The Wind Beneath My Wings or How Not to Get Screwed Out of a Decent Seat On Southwest Airlines

illustration-crammed-plane-590-590x428There are a myriad of skills parents have to teach their children. We all know what the big ones are, but it’s the, let’s call them the lesser skills, the ones that don’t even make the Top 10,000 Things Every Kid Should Know Before They’re 18 list that I have spent the summer working on with my daughter.

The two of us have been traveling a lot together and I’ve seen this as an opportunity to share my wealth of knowledge on all things related to Southwest Airlines. Most importantly, I’ve been educating her in the ways of successfully securing the least annoying seat on a Southwest flight.

If you have an expense account where you can pay the $12 “early bird check in” to ensure you’re the first to get on the plane then this is not news you can use. But for folks who like the adrenaline rush, the almost gambling high, the roll of the dice, if you will, of being perched on a computer exactly 24 hours before your scheduled departure time pleading at your screen “Come on baby, give mama at least an A 20 boarding pass” then prepare yourself for a teachable moment or two.

In fact, responsible seat gambling is the first area I instructed my daughter in. You don’t want to be the idiot, the wanna be “whale,” that throws caution and common sense to the wind and favors taking a dangerous spin on the Southwest roulette wheel of boarding by checking in the day of your flight, or worse, at the airport.

It’s like rolling snake eyes because all you’ve “won” is probably the dreaded C 30 and beyond seat designation. If this happens may God have mercy on your soul and most assuredly your spine that’s going to be getting an origami beat down in the middle seat.

Now, just because you have what I would call a “high value” boarding pass doesn’t mean you’re in the clear.  Only the lazy or novice traveler would take their A 18 as a sign to relax.  What an experienced Southwest warrior does is use the pre boarding time to assess the fellow passengers herding around the gate.

There are personality types that I’m always on alert for and try to avoid once I’m on the plane and praying for an aisle seat. Of course, everyone knows to beware of sitting anywhere near a small child. If I can, I like to put at least a five-row boundary between me and the 5 and under set.

Extra caution must be exhibited towards any parent who already has on noise canceling headphones before boarding the plane and does not seem to be carrying so much as a board book or a Cheerio for their little one.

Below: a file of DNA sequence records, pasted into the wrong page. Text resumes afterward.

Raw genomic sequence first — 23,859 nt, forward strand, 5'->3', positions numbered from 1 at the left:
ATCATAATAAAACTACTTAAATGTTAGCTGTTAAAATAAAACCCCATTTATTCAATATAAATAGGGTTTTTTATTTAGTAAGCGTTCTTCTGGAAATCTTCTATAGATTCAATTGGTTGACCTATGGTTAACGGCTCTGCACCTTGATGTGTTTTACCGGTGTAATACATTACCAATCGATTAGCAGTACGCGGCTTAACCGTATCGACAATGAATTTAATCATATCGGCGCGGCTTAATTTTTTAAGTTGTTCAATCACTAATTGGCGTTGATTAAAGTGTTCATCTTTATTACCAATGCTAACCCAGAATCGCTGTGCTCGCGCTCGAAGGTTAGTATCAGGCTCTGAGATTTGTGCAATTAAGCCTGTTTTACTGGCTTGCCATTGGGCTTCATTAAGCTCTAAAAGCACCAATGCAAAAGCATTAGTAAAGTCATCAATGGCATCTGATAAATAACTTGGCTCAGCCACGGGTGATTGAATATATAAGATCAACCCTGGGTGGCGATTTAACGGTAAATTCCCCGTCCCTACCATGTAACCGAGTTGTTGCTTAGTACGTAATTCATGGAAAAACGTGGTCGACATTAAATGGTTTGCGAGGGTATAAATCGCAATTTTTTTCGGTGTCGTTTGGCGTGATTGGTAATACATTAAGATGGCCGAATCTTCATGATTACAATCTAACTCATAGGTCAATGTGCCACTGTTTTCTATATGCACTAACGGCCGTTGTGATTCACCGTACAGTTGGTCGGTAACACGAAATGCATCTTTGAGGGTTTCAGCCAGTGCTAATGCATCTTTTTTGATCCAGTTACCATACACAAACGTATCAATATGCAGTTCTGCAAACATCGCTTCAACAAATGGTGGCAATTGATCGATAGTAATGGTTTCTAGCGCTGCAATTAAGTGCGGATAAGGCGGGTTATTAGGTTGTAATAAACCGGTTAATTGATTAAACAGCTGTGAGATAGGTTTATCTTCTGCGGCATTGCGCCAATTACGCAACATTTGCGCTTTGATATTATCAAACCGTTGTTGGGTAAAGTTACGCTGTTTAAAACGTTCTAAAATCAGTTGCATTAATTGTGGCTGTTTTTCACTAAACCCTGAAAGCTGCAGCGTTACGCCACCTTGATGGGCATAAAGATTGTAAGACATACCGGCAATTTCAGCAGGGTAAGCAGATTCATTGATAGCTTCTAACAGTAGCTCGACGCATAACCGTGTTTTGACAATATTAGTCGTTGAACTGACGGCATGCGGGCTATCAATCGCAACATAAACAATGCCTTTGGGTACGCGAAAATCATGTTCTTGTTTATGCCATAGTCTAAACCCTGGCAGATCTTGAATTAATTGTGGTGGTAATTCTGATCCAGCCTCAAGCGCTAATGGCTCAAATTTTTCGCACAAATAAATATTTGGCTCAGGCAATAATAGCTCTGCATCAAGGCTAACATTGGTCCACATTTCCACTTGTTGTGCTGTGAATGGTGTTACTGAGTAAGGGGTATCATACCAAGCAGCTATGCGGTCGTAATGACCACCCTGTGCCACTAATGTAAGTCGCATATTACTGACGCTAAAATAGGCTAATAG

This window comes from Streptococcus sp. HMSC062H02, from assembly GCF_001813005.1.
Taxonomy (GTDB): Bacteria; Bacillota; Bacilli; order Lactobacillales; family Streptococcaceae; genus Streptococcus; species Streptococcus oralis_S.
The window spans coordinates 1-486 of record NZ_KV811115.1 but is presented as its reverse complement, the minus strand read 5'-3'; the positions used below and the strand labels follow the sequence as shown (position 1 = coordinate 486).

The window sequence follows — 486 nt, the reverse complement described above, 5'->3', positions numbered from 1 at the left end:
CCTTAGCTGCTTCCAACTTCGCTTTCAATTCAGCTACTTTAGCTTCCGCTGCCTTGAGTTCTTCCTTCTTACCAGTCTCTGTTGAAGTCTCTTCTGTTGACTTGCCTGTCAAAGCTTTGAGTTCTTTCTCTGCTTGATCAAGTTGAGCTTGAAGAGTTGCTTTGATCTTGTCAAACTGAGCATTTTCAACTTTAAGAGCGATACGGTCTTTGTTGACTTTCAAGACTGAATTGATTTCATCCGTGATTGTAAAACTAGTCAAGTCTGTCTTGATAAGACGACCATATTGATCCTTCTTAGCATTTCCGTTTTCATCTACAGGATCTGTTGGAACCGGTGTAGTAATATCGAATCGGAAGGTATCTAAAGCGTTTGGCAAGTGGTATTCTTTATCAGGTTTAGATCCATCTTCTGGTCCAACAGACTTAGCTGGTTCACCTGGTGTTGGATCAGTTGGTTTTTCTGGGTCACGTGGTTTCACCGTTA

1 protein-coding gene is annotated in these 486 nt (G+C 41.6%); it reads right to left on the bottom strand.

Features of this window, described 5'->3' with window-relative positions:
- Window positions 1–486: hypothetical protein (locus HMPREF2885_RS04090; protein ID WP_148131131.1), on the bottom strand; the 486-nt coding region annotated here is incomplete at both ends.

Almost as bad as a bored child who thinks kicking your seat is “awesome” is the Grumpy Business Traveler. This person, usually a guy, seems super ticked off he’s stuck flying with the general public in cargo class adjacent conditions. His audible sighs and reluctance to get off his cell phone combined with acting like he called dibs on sticking his legs in the aisle the whole flight =  jerk alert.

I’ve also been schooling my daughter to always be scanning the passenger horizon for the bubonic plague, TB or Ebola nomad. Also know as the open mouth cougher and/or full frontal sneezer. These fools act as if they’re in training for some sort of disease decathlon where their bodily fluids are being measured for distance traveled, velocity, and force.

Any intrepid traveler knows it’s not just what you see. It’s also what you smell. When everybody else is lounging in the gate area you should be taking a stroll with your olfactory senses at Defcon 5 as you sniff out the discernible odor passenger.

It’s not just B.O. I’m talking about. One time a woman had so much Joy perfume on I thought the flight attendants were going to suggest the pilot do an emergency landing.

The most irritating passenger, by far, is the hoarder. We all know these humans. They’re the ones that think carry on limits are for suckers. Last month, a lady on our flight to L.A. had a suitcase so stuffed it looked like she was partaking in the human trafficking of Santa Claus. She was also lugging a backpack and a cooler.

I pointed her out to my daughter and shared that no good ever comes from a carry on cooler. She gave me some sanctimonious grief that maybe the cooler had an organ donation in it or something.  When we got on the plane this woman had opened her Igloo and was laying out a feast of assorted foods that smelled like death running a marathon in Texas without a liberal application of deodorant.

I gave my daughter a nudge and whispered, “mother knows best.”  She would have responded back, but it’s hard to talk when you’re covering your mouth and holding your nose.


*Attencover_1.3-2tion Snarky Friends, I have anew book out and for a limited time only it’s just 99 cents for a heaping helping of Snark! You are now gazing at the second book in the Snarky in the Suburbs series – Snarky in the Suburbs Trouble In Texas. You can buy it for your Kindle or in paperback on Amazon.  It’s also available for the Nook or you can get it for your Kobo reader. Click on a link and give it a test read.  I hope you like it! 🙂






All I Really Need to Know I Learned From the Airport

2012-11-15-20121115Travel_Infographic_Travel_Then_and_Now_FriendlyPlanetTravel-thumbIf you want to learn important life lessons all you need to do is spend some time at any airport. Consider it a course in Reality 101 where your classroom is the Southwest Terminal and your teachers are the educational stew known as your fellow travelers.

The first thing you’ll discover is that following directions is important and vital to your existence. You’ll also learn that a majority of the population can’t process information very well or as my son’s kindergarten teacher used to say, “everyone isn’t using their listening ears.”

I mean, come on, how many times do you have to be told to have your I.D. and boarding pass out to go through security? These instructions are not only on a continuous audio loop, but are on signage throughout the airport. Yet people are still stumped by this instruction and flustered to find out they have to dig out their I.D. to pass through stage one of the TSA experience.

Once that hurdle is successfully completed you learn the underrated, yet oh so very important, life skill that sometimes you are not an individual. You’re part of a herd. Most of us were raised to think we’re special, unique and one-of-kind. That’s all good until you do the death march known as putting your crap on the TSA conveyor belt. This is when you must do what everyone else is doing.